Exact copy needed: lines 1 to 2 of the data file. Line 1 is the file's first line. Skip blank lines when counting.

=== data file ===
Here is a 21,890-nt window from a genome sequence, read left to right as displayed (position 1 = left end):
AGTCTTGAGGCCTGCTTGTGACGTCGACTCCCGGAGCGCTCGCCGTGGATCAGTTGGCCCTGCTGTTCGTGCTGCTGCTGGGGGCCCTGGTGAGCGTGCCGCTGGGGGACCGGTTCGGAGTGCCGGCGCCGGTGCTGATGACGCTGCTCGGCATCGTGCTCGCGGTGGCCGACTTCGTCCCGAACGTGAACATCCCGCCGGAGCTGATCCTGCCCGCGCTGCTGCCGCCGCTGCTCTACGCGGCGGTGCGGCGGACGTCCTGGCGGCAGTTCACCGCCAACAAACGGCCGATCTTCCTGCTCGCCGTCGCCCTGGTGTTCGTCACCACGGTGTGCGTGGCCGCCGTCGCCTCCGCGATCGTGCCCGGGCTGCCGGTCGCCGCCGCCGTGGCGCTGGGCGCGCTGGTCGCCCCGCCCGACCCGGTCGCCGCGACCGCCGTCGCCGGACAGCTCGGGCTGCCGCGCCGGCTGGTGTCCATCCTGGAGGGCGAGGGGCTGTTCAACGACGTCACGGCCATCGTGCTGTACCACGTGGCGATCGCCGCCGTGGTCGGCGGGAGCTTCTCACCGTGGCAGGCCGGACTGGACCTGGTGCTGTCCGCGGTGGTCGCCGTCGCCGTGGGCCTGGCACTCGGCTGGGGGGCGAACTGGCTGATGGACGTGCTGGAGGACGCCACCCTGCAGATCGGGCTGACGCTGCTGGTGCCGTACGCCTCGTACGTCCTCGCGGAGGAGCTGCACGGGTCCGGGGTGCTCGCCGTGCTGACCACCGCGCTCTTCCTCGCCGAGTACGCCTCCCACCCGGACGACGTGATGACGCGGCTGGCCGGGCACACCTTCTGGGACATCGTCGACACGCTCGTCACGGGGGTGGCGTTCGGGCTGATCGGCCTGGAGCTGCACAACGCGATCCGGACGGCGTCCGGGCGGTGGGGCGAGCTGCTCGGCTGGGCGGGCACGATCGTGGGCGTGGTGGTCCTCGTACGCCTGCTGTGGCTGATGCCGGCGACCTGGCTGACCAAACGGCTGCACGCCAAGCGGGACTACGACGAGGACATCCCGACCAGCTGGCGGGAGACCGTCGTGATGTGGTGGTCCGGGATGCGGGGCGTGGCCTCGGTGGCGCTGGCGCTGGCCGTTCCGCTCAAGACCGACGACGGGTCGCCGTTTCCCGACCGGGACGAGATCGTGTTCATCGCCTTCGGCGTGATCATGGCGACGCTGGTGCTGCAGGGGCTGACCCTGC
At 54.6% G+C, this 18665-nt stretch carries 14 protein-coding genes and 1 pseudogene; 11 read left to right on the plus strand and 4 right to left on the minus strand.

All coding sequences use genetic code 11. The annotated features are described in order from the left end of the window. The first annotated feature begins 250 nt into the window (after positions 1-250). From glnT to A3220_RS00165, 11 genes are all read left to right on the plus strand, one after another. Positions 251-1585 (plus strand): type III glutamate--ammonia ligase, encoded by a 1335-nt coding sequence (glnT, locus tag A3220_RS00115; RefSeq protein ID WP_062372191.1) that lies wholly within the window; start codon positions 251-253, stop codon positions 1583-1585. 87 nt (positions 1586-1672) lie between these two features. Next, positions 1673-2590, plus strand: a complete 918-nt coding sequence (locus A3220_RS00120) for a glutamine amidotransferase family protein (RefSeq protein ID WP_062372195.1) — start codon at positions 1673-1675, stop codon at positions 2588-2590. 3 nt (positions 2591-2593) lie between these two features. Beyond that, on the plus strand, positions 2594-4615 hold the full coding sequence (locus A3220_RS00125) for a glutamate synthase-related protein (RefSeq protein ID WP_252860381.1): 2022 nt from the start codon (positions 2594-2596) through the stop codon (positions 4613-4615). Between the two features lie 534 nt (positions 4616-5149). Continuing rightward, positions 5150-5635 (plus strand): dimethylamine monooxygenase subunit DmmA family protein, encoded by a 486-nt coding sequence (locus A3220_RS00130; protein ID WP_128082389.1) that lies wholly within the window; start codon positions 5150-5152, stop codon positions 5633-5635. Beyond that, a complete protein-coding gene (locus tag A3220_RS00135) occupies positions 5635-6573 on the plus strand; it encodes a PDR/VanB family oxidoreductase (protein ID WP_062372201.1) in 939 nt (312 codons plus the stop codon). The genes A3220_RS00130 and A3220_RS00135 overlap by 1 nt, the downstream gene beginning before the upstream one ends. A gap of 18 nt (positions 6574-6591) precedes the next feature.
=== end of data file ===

Here is a 21,890-nt window from a genome sequence, read left to right as displayed (position 1 = left end):
AGTCTTGAGGCCTGCTTGTGACGTCGACTCCCGGAGCGCTCGCCGTGGATCAGTTGGCCCTGCTGTTCGTGCTGCTGCTGGGGGCCCTGGTGAGCGTGCCGCTGGGGGACCGGTTCGGAGTGCCGGCGCCGGTGCTGATGACGCTGCTCGGCATCGTGCTCGCGGTGGCCGACTTCGTCCCGAACGTGAACATCCCGCCGGAGCTGATCCTGCCCGCGCTGCTGCCGCCGCTGCTCTACGCGGCGGTGCGGCGGACGTCCTGGCGGCAGTTCACCGCCAACAAACGGCCGATCTTCCTGCTCGCCGTCGCCCTGGTGTTCGTCACCACGGTGTGCGTGGCCGCCGTCGCCTCCGCGATCGTGCCCGGGCTGCCGGTCGCCGCCGCCGTGGCGCTGGGCGCGCTGGTCGCCCCGCCCGACCCGGTCGCCGCGACCGCCGTCGCCGGACAGCTCGGGCTGCCGCGCCGGCTGGTGTCCATCCTGGAGGGCGAGGGGCTGTTCAACGACGTCACGGCCATCGTGCTGTACCACGTGGCGATCGCCGCCGTGGTCGGCGGGAGCTTCTCACCGTGGCAGGCCGGACTGGACCTGGTGCTGTCCGCGGTGGTCGCCGTCGCCGTGGGCCTGGCACTCGGCTGGGGGGCGAACTGGCTGATGGACGTGCTGGAGGACGCCACCCTGCAGATCGGGCTGACGCTGCTGGTGCCGTACGCCTCGTACGTCCTCGCGGAGGAGCTGCACGGGTCCGGGGTGCTCGCCGTGCTGACCACCGCGCTCTTCCTCGCCGAGTACGCCTCCCACCCGGACGACGTGATGACGCGGCTGGCCGGGCACACCTTCTGGGACATCGTCGACACGCTCGTCACGGGGGTGGCGTTCGGGCTGATCGGCCTGGAGCTGCACAACGCGATCCGGACGGCGTCCGGGCGGTGGGGCGAGCTGCTCGGCTGGGCGGGCACGATCGTGGGCGTGGTGGTCCTCGTACGCCTGCTGTGGCTGATGCCGGCGACCTGGCTGACCAAACGGCTGCACGCCAAGCGGGACTACGACGAGGACATCCCGACCAGCTGGCGGGAGACCGTCGTGATGTGGTGGTCCGGGATGCGGGGCGTGGCCTCGGTGGCGCTGGCGCTGGCCGTTCCGCTCAAGACCGACGACGGGTCGCCGTTTCCCGACCGGGACGAGATCGTGTTCATCGCCTTCGGCGTGATCATGGCGACGCTGGTGCTGCAGGGGCTGACCCTGC